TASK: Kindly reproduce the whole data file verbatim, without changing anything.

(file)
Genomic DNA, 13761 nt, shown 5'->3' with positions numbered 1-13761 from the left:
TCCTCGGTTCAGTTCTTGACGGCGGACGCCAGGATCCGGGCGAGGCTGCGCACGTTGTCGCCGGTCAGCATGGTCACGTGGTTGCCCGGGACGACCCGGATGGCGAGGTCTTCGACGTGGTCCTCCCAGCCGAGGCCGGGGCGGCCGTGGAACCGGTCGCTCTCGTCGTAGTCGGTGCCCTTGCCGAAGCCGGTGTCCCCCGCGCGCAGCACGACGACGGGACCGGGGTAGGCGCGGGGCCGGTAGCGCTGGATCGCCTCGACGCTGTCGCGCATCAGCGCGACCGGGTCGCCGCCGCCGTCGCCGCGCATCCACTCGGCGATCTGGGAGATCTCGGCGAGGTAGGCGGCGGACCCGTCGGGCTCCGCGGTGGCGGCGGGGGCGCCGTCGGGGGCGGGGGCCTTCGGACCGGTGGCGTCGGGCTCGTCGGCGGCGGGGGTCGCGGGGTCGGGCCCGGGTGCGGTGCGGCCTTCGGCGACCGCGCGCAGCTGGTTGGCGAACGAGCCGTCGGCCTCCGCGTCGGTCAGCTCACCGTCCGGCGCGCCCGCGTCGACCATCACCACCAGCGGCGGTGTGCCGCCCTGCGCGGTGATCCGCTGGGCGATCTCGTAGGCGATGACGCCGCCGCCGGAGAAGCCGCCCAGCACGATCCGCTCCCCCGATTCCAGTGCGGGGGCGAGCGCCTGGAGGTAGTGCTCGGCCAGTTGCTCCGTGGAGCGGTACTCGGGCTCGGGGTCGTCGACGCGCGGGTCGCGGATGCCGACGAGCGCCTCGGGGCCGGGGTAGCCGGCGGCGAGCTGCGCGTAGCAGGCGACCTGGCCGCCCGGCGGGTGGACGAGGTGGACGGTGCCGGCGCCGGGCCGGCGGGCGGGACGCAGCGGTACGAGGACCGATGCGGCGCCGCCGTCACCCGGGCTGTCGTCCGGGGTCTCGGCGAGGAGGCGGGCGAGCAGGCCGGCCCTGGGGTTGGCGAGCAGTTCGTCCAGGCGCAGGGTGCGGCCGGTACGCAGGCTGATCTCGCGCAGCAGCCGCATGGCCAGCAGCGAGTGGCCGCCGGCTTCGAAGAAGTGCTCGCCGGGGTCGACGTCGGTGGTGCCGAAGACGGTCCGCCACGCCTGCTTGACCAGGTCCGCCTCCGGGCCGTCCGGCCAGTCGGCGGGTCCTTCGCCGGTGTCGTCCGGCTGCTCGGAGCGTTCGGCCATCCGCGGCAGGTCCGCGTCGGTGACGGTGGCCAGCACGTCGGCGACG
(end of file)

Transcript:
Genomic DNA, 13761 nt, shown 5'->3' with positions numbered 1-13761 from the left:
TCCTCGGTTCAGTTCTTGACGGCGGACGCCAGGATCCGGGCGAGGCTGCGCACGTTGTCGCCGGTCAGCATGGTCACGTGGTTGCCCGGGACGACCCGGATGGCGAGGTCTTCGACGTGGTCCTCCCAGCCGAGGCCGGGGCGGCCGTGGAACCGGTCGCTCTCGTCGTAGTCGGTGCCCTTGCCGAAGCCGGTGTCCCCCGCGCGCAGCACGACGACGGGACCGGGGTAGGCGCGGGGCCGGTAGCGCTGGATCGCCTCGACGCTGTCGCGCATCAGCGCGACCGGGTCGCCGCCGCCGTCGCCGCGCATCCACTCGGCGATCTGGGAGATCTCGGCGAGGTAGGCGGCGGACCCGTCGGGCTCCGCGGTGGCGGCGGGGGCGCCGTCGGGGGCGGGGGCCTTCGGACCGGTGGCGTCGGGCTCGTCGGCGGCGGGGGTCGCGGGGTCGGGCCCGGGTGCGGTGCGGCCTTCGGCGACCGCGCGCAGCTGGTTGGCGAACGAGCCGTCGGCCTCCGCGTCGGTCAGCTCACCGTCCGGCGCGCCCGCGTCGACCATCACCACCAGCGGCGGTGTGCCGCCCTGCGCGGTGATCCGCTGGGCGATCTCGTAGGCGATGACGCCGCCGCCGGAGAAGCCGCCCAGCACGATCCGCTCCCCCGATTCCAGTGCGGGGGCGAGCGCCTGGAGGTAGTGCTCGGCCAGTTGCTCCGTGGAGCGGTACTCGGGCTCGGGGTCGTCGACGCGCGGGTCGCGGATGCCGACGAGCGCCTCGGGGCCGGGGTAGCCGGCGGCGAGCTGCGCGTAGCAGGCGACCTGGCCGCCCGGCGGGTGGACGAGGTGGACGGTGCCGGCGCCGGGCCGGCGGGCGGGACGCAGCGGTACGAGGACCGATGCGGCGCCGCCGTCACCCGGGCTGTCGTCCGGGGTCTCGGCGAGGAGGCGGGCGAGCAGGCCGGCCCTGGGGTTGGCGAGCAGTTCGTCCAGGCGCAGGGTGCGGCCGGTACGCAGGCTGATCTCGCGCAGCAGCCGCATGGCCAGCAGCGAGTGGCCGCCGGCTTCGAAGAAGTGCTCGCCGGGGTCGACGTCGGTGGTGCCGAAGACGGTCCGCCACGCCTGCTTGACCAGGTCCGCCTCCGGGCCGTCCGGCCAGTCGGCGGGTCCTTCGCCGGTGTCGTCCGGCTGCTCGGAGCGTTCGGCCATCCGCGGCAGGTCCGCGTCGGTGACGGTGGCCAGCACGTCGGCGACG